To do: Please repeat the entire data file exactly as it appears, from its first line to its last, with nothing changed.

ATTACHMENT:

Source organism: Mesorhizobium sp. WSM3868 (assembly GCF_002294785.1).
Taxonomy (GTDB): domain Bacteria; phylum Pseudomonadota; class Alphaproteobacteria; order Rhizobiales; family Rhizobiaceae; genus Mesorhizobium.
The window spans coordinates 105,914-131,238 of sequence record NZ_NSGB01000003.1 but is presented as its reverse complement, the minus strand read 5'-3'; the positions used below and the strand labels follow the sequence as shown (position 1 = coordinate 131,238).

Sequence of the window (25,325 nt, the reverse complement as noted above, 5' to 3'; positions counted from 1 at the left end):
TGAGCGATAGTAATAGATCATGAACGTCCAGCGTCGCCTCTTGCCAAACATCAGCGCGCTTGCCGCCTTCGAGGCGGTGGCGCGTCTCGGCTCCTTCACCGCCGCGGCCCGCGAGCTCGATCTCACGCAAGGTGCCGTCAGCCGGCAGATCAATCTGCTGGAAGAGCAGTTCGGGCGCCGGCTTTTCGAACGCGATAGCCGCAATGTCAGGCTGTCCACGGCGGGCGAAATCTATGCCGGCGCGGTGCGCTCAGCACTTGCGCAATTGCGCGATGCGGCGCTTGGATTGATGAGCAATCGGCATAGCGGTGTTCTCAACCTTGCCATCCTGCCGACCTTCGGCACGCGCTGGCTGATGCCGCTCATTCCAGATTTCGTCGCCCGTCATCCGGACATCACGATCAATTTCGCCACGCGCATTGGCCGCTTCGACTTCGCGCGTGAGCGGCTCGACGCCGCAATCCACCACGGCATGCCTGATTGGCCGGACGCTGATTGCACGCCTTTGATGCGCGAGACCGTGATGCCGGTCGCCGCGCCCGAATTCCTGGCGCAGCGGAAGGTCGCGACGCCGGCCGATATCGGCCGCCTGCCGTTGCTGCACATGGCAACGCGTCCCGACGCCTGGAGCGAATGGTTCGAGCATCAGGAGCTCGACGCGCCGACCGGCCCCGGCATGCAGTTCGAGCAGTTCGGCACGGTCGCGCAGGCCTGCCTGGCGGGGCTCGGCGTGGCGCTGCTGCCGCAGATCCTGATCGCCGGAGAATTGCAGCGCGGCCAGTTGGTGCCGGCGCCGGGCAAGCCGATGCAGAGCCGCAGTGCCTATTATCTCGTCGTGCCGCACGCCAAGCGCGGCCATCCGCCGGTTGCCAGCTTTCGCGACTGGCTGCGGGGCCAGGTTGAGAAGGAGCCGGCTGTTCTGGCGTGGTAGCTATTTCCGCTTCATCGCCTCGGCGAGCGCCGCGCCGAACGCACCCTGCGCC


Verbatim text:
Source organism: Mesorhizobium sp. WSM3868 (assembly GCF_002294785.1).
Taxonomy (GTDB): domain Bacteria; phylum Pseudomonadota; class Alphaproteobacteria; order Rhizobiales; family Rhizobiaceae; genus Mesorhizobium.
The window spans coordinates 105,914-131,238 of sequence record NZ_NSGB01000003.1 but is presented as its reverse complement, the minus strand read 5'-3'; the positions used below and the strand labels follow the sequence as shown (position 1 = coordinate 131,238).

Sequence of the window (25,325 nt, the reverse complement as noted above, 5' to 3'; positions counted from 1 at the left end):
TGAGCGATAGTAATAGATCATGAACGTCCAGCGTCGCCTCTTGCCAAACATCAGCGCGCTTGCCGCCTTCGAGGCGGTGGCGCGTCTCGGCTCCTTCACCGCCGCGGCCCGCGAGCTCGATCTCACGCAAGGTGCCGTCAGCCGGCAGATCAATCTGCTGGAAGAGCAGTTCGGGCGCCGGCTTTTCGAACGCGATAGCCGCAATGTCAGGCTGTCCACGGCGGGCGAAATCTATGCCGGCGCGGTGCGCTCAGCACTTGCGCAATTGCGCGATGCGGCGCTTGGATTGATGAGCAATCGGCATAGCGGTGTTCTCAACCTTGCCATCCTGCCGACCTTCGGCACGCGCTGGCTGATGCCGCTCATTCCAGATTTCGTCGCCCGTCATCCGGACATCACGATCAATTTCGCCACGCGCATTGGCCGCTTCGACTTCGCGCGTGAGCGGCTCGACGCCGCAATCCACCACGGCATGCCTGATTGGCCGGACGCTGATTGCACGCCTTTGATGCGCGAGACCGTGATGCCGGTCGCCGCGCCCGAATTCCTGGCGCAGCGGAAGGTCGCGACGCCGGCCGATATCGGCCGCCTGCCGTTGCTGCACATGGCAACGCGTCCCGACGCCTGGAGCGAATGGTTCGAGCATCAGGAGCTCGACGCGCCGACCGGCCCCGGCATGCAGTTCGAGCAGTTCGGCACGGTCGCGCAGGCCTGCCTGGCGGGGCTCGGCGTGGCGCTGCTGCCGCAGATCCTGATCGCCGGAGAATTGCAGCGCGGCCAGTTGGTGCCGGCGCCGGGCAAGCCGATGCAGAGCCGCAGTGCCTATTATCTCGTCGTGCCGCACGCCAAGCGCGGCCATCCGCCGGTTGCCAGCTTTCGCGACTGGCTGCGGGGCCAGGTTGAGAAGGAGCCGGCTGTTCTGGCGTGGTAGCTATTTCCGCTTCATCGCCTCGGCGAGCGCCGCGCCGAACGCACCCTGCGCC